Surrounded by one of China’s few intact city walls, dating from 1370, Pingyao is a treasure trove of Ming and Qing architecture.  It was an affluent banking center beginning in the 15th century.  When the Qing dynasty defaulted on its loans and abdicated in the early 20th century the city’s economy collapsed and financial power moved to Shanghai and Hong Kong.  Pingyao became a backwater, but was saved from development and is one of the best preserved examples of traditional city fabric in the country.

Warning! really loved this place and got kind of carried away with the photography–so there are lots of pictures on this post.

Forty foot high walls that enclose the entire city.
NOrth Gate is one of six major entry points.
Delicate towers contrast sharply with fortified base.

Tops of walls are broad roads for moving around the periphery of the city.
Wood framing and bracketing in towers is as impressive as in temples.
South gate is even more foreboding than the north gate with huge blank walls.
Walls are mostly rectilinear, but this gentle curve near the south gate offers a remarkable counterpoint.
Sallyport through the wall into the city.
View from the top of the wall looking into the city.
Bell Tower spans over one of the city's major streets.
Other more minor streets have similar gateways.
Major streets are lined with very elaborate stone buildings.
Many of the old buildings are fully inhabited.
There is an elaborate pedestrian street scene in many areas.
Colorful make-shift shops abound.
There is a powerful contrast between the timeless old buildings and the ephemeral current inhabitation.
It's clear that this was once a very affluent place, but all of that glory is veiled in a patina of time.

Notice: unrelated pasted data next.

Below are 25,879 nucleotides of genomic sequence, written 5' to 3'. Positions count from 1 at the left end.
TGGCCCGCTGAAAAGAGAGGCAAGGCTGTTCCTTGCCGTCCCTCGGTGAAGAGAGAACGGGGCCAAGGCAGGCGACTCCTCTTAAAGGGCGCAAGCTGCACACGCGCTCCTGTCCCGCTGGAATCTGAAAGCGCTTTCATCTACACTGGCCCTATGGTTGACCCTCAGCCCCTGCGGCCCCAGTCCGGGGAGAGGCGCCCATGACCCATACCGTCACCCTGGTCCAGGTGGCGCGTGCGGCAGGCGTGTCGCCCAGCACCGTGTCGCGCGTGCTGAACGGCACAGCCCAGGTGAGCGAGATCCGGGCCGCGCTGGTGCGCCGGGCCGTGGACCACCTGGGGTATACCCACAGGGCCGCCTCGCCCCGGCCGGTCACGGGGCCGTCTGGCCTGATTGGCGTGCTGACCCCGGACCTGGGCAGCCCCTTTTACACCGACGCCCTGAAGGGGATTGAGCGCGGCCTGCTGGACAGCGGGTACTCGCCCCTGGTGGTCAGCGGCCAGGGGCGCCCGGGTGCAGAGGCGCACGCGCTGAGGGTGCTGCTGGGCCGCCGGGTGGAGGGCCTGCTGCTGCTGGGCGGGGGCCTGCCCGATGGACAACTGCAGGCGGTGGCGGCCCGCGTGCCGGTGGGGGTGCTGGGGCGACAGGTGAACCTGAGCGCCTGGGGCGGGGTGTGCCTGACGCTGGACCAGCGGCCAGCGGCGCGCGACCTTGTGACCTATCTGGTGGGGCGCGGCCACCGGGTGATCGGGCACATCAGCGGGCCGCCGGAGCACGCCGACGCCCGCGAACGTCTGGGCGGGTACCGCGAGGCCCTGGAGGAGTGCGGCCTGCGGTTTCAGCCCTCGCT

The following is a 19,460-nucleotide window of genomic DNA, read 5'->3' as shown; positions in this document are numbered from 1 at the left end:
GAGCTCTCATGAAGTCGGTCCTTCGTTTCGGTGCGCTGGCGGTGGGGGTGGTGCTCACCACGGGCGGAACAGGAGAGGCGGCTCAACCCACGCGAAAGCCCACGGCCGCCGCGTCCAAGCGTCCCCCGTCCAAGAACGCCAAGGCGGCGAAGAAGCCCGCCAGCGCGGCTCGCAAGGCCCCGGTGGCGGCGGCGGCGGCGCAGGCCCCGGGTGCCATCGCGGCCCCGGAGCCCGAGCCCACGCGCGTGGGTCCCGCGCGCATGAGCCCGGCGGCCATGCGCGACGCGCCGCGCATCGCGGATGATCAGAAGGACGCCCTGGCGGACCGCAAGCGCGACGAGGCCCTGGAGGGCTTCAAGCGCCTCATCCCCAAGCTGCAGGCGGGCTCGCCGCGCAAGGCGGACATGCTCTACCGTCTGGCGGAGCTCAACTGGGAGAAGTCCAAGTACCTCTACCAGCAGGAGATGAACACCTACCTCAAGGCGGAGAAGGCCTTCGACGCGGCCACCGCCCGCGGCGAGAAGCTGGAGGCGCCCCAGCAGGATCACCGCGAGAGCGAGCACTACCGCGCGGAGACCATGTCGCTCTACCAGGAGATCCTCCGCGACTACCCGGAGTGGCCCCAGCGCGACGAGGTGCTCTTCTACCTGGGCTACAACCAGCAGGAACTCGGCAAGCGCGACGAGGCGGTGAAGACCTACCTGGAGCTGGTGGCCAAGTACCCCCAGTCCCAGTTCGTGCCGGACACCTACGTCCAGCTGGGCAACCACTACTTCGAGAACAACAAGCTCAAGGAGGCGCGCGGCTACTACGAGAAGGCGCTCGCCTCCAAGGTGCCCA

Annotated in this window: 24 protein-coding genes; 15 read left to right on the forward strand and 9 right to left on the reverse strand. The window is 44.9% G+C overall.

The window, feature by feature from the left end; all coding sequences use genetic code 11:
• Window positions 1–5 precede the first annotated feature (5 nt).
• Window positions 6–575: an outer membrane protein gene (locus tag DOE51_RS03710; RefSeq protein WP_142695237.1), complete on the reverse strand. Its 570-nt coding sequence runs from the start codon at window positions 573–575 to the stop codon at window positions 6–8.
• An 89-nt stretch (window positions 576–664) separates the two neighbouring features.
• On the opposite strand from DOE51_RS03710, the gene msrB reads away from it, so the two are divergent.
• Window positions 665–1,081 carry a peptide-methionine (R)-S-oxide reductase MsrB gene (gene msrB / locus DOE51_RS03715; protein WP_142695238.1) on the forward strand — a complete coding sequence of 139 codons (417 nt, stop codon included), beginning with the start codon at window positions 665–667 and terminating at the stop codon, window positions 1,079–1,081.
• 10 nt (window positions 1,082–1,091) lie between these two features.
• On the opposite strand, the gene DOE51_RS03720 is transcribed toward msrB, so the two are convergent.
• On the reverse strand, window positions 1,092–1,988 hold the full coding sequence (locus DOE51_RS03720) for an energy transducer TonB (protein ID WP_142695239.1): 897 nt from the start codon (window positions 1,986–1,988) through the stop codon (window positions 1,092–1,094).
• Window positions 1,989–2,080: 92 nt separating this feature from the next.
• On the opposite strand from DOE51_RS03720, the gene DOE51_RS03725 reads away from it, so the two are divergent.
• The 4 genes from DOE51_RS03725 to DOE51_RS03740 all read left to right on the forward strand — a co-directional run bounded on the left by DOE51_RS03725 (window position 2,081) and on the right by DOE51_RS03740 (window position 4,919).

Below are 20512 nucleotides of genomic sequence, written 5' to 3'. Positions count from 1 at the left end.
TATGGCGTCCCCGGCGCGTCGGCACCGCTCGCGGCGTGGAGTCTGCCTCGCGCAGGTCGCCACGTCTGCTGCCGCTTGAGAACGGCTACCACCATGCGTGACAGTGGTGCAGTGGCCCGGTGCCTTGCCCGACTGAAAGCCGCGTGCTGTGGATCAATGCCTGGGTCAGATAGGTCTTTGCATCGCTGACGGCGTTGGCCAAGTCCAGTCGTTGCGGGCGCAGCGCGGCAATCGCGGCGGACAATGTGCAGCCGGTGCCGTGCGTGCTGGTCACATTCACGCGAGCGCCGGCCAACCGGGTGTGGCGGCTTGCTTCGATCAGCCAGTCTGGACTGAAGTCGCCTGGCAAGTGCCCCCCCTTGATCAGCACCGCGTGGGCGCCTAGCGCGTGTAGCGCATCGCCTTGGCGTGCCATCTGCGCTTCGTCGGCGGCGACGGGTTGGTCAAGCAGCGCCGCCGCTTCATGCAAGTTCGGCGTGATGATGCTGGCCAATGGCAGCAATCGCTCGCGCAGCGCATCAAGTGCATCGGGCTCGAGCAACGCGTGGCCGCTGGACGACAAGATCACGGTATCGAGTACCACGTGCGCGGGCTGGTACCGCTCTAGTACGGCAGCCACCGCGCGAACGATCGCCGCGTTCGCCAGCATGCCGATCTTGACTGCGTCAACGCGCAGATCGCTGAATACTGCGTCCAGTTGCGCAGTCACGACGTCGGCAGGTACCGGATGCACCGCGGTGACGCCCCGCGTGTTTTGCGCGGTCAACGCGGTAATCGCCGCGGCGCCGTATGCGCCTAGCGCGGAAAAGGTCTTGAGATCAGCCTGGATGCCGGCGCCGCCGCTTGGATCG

Many buildings give the sense of protection and security natural to a banking center.
Though most buildings are stone, mud brick or rammed earth, wood is a common material as well.
Behind the street walls, most buildings are formed around courtyards.
Details in these interior environments are often lavish.
Residential and business uses were often mixed together around the courtyards.
Courtyards are filled with soft greenery and bright colors.
Interior rooms were small but sometimes beautifully appointed.
Some interiors are distinctly for business.
Business was also sometimes conducted from bed in residential quarters. These are mattresses placed on stone bases that kept temperatures more stable in a climate that can get very hot and very cold.
Harsh summer sun is nicely modulated by thick walls.
Traditional pedi-cab in "garage" off courtyard.
Contemporary versions of old rickshas are all over the streets today.
Pedaling a load of watermelons around would be really hard work.
In some parts of the city life on the streets is wonderfully lively.
Groups of guys hanging out is a national pass time in China.
Board games on the street are often a spectator sport.
Away from the main streets, the city is deteriorated and much quieter.
There are still signs of past glory.
But there is also poverty and neglect.
The courtyards are still the focus of life.
Outside of Pingyao to the south of the city is the Shuanglin Temple--also built around courtyards.
A kind of miniature version of the city, it has a series of portals that lead from court to court behind tall walls.
There is an austere beauty here you do not see in the restored Buddist temples in larger cities.
The wood is mostly unpainted and heavily weathered.
What color there is has been muted by time.
The traditional ornament is very powerful even without the normal polychrome surfaces.
Craft in the complex joints is more explicit than when covered by painted patterns.
As in the rest of Pingyao, time seems to have stood still over the last century.
This temple is particularly well known for its statures--like these guardians.
Many arms on a religious figure connotes great capability and power to do things.